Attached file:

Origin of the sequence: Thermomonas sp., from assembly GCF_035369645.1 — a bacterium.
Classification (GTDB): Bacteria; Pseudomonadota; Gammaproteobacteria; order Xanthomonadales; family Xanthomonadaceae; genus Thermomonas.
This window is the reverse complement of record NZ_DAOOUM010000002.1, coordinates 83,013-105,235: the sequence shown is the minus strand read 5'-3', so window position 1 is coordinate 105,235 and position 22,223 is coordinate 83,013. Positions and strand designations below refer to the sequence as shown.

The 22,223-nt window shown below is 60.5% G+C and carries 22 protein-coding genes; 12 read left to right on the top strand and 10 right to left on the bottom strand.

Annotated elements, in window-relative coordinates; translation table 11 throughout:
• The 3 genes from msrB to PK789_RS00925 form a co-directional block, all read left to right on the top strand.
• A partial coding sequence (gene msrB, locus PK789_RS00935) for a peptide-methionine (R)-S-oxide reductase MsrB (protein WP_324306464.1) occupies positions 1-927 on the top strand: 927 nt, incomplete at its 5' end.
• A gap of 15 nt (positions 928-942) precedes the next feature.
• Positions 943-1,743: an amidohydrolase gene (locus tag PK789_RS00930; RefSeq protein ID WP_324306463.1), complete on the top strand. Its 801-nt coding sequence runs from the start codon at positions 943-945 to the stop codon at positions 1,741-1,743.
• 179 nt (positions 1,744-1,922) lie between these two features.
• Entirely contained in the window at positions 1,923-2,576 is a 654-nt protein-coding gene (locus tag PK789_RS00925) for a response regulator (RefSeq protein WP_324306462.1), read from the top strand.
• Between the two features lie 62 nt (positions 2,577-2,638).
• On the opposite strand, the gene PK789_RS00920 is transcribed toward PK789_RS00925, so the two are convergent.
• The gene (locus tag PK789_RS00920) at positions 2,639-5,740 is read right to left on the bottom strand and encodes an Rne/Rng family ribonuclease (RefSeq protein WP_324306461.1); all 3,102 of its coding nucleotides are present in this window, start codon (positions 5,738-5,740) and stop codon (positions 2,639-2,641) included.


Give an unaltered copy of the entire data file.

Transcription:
Origin of the sequence: Thermomonas sp., from assembly GCF_035369645.1 — a bacterium.
Classification (GTDB): Bacteria; Pseudomonadota; Gammaproteobacteria; order Xanthomonadales; family Xanthomonadaceae; genus Thermomonas.
This window is the reverse complement of record NZ_DAOOUM010000002.1, coordinates 83,013-105,235: the sequence shown is the minus strand read 5'-3', so window position 1 is coordinate 105,235 and position 22,223 is coordinate 83,013. Positions and strand designations below refer to the sequence as shown.

The 22,223-nt window shown below is 60.5% G+C and carries 22 protein-coding genes; 12 read left to right on the top strand and 10 right to left on the bottom strand.

Annotated elements, in window-relative coordinates; translation table 11 throughout:
• The 3 genes from msrB to PK789_RS00925 form a co-directional block, all read left to right on the top strand.
• A partial coding sequence (gene msrB, locus PK789_RS00935) for a peptide-methionine (R)-S-oxide reductase MsrB (protein WP_324306464.1) occupies positions 1-927 on the top strand: 927 nt, incomplete at its 5' end.
• A gap of 15 nt (positions 928-942) precedes the next feature.
• Positions 943-1,743: an amidohydrolase gene (locus tag PK789_RS00930; RefSeq protein ID WP_324306463.1), complete on the top strand. Its 801-nt coding sequence runs from the start codon at positions 943-945 to the stop codon at positions 1,741-1,743.
• 179 nt (positions 1,744-1,922) lie between these two features.
• Entirely contained in the window at positions 1,923-2,576 is a 654-nt protein-coding gene (locus tag PK789_RS00925) for a response regulator (RefSeq protein WP_324306462.1), read from the top strand.
• Between the two features lie 62 nt (positions 2,577-2,638).
• On the opposite strand, the gene PK789_RS00920 is transcribed toward PK789_RS00925, so the two are convergent.
• The gene (locus tag PK789_RS00920) at positions 2,639-5,740 is read right to left on the bottom strand and encodes an Rne/Rng family ribonuclease (RefSeq protein WP_324306461.1); all 3,102 of its coding nucleotides are present in this window, start codon (positions 5,738-5,740) and stop codon (positions 2,639-2,641) included.